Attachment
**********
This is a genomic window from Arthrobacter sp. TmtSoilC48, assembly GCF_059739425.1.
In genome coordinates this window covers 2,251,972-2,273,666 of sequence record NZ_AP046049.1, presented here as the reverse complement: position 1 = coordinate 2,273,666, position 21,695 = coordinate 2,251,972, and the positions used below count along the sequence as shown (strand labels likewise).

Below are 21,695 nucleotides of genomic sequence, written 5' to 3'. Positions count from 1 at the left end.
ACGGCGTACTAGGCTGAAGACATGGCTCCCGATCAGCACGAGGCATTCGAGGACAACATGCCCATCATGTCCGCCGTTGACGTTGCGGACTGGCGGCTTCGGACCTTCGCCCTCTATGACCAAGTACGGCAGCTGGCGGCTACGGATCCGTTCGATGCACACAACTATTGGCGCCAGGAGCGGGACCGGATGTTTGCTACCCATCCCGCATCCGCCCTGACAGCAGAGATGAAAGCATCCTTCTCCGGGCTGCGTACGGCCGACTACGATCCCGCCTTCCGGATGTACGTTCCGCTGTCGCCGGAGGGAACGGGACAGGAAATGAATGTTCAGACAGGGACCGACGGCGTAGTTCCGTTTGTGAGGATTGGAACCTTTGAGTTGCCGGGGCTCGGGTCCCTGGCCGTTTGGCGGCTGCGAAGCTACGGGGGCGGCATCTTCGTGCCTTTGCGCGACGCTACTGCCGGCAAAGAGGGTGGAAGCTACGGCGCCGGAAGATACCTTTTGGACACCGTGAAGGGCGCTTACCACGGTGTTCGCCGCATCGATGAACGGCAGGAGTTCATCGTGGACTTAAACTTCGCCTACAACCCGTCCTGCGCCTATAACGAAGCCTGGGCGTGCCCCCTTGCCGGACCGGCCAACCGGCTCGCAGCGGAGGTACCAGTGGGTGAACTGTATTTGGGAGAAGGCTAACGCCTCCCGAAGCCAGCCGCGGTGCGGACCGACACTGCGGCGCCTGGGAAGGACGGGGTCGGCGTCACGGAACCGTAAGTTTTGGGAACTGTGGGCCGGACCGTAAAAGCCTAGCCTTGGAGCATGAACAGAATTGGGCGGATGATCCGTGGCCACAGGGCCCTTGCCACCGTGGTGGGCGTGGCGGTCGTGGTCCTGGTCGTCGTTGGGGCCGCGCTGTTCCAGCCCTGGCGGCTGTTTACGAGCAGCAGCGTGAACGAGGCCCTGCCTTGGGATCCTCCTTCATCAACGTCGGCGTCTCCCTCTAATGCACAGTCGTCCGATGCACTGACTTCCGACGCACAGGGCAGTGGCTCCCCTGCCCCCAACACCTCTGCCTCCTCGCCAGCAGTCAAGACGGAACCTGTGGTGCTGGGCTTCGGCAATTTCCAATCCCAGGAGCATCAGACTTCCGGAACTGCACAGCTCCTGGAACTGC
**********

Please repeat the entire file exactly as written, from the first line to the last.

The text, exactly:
This is a genomic window from Arthrobacter sp. TmtSoilC48, assembly GCF_059739425.1.
In genome coordinates this window covers 2,251,972-2,273,666 of sequence record NZ_AP046049.1, presented here as the reverse complement: position 1 = coordinate 2,273,666, position 21,695 = coordinate 2,251,972, and the positions used below count along the sequence as shown (strand labels likewise).

Below are 21,695 nucleotides of genomic sequence, written 5' to 3'. Positions count from 1 at the left end.
ACGGCGTACTAGGCTGAAGACATGGCTCCCGATCAGCACGAGGCATTCGAGGACAACATGCCCATCATGTCCGCCGTTGACGTTGCGGACTGGCGGCTTCGGACCTTCGCCCTCTATGACCAAGTACGGCAGCTGGCGGCTACGGATCCGTTCGATGCACACAACTATTGGCGCCAGGAGCGGGACCGGATGTTTGCTACCCATCCCGCATCCGCCCTGACAGCAGAGATGAAAGCATCCTTCTCCGGGCTGCGTACGGCCGACTACGATCCCGCCTTCCGGATGTACGTTCCGCTGTCGCCGGAGGGAACGGGACAGGAAATGAATGTTCAGACAGGGACCGACGGCGTAGTTCCGTTTGTGAGGATTGGAACCTTTGAGTTGCCGGGGCTCGGGTCCCTGGCCGTTTGGCGGCTGCGAAGCTACGGGGGCGGCATCTTCGTGCCTTTGCGCGACGCTACTGCCGGCAAAGAGGGTGGAAGCTACGGCGCCGGAAGATACCTTTTGGACACCGTGAAGGGCGCTTACCACGGTGTTCGCCGCATCGATGAACGGCAGGAGTTCATCGTGGACTTAAACTTCGCCTACAACCCGTCCTGCGCCTATAACGAAGCCTGGGCGTGCCCCCTTGCCGGACCGGCCAACCGGCTCGCAGCGGAGGTACCAGTGGGTGAACTGTATTTGGGAGAAGGCTAACGCCTCCCGAAGCCAGCCGCGGTGCGGACCGACACTGCGGCGCCTGGGAAGGACGGGGTCGGCGTCACGGAACCGTAAGTTTTGGGAACTGTGGGCCGGACCGTAAAAGCCTAGCCTTGGAGCATGAACAGAATTGGGCGGATGATCCGTGGCCACAGGGCCCTTGCCACCGTGGTGGGCGTGGCGGTCGTGGTCCTGGTCGTCGTTGGGGCCGCGCTGTTCCAGCCCTGGCGGCTGTTTACGAGCAGCAGCGTGAACGAGGCCCTGCCTTGGGATCCTCCTTCATCAACGTCGGCGTCTCCCTCTAATGCACAGTCGTCCGATGCACTGACTTCCGACGCACAGGGCAGTGGCTCCCCTGCCCCCAACACCTCTGCCTCCTCGCCAGCAGTCAAGACGGAACCTGTGGTGCTGGGCTTCGGCAATTTCCAATCCCAGGAGCATCAGACTTCCGGAACTGCACAGCTCCTGGAACTGC